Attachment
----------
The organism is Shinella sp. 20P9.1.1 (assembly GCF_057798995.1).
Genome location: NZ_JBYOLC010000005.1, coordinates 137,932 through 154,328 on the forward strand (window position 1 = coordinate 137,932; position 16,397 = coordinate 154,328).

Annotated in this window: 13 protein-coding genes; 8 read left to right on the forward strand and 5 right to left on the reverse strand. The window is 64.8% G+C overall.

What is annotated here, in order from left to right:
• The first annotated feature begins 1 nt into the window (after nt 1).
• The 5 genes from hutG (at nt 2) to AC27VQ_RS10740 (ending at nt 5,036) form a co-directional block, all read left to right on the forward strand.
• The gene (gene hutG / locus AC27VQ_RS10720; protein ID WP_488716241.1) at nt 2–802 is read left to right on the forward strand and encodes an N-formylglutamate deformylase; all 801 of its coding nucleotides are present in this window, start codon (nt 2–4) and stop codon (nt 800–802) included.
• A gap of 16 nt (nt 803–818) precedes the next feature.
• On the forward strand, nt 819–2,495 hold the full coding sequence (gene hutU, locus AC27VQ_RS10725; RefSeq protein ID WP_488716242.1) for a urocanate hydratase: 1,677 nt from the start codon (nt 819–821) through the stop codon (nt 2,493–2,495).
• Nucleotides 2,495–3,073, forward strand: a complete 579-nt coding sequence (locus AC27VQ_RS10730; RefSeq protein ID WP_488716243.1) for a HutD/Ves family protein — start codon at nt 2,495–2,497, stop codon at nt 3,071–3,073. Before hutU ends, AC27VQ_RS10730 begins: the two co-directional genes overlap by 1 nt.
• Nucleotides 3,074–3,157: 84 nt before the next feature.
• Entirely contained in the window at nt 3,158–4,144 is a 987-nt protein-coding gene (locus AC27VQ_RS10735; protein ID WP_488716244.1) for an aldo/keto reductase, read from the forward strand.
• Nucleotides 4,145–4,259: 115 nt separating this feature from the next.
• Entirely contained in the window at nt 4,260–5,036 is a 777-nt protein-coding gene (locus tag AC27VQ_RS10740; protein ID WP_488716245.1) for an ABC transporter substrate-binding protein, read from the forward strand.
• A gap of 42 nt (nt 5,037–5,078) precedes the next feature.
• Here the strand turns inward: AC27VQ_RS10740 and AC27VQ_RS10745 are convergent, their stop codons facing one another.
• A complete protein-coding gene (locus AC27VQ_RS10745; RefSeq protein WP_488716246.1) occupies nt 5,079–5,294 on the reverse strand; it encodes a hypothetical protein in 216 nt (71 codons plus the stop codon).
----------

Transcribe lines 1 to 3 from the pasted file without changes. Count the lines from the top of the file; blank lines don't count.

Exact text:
The organism is Shinella sp. 20P9.1.1 (assembly GCF_057798995.1).
Genome location: NZ_JBYOLC010000005.1, coordinates 137,932 through 154,328 on the forward strand (window position 1 = coordinate 137,932; position 16,397 = coordinate 154,328).

Annotated in this window: 13 protein-coding genes; 8 read left to right on the forward strand and 5 right to left on the reverse strand. The window is 64.8% G+C overall.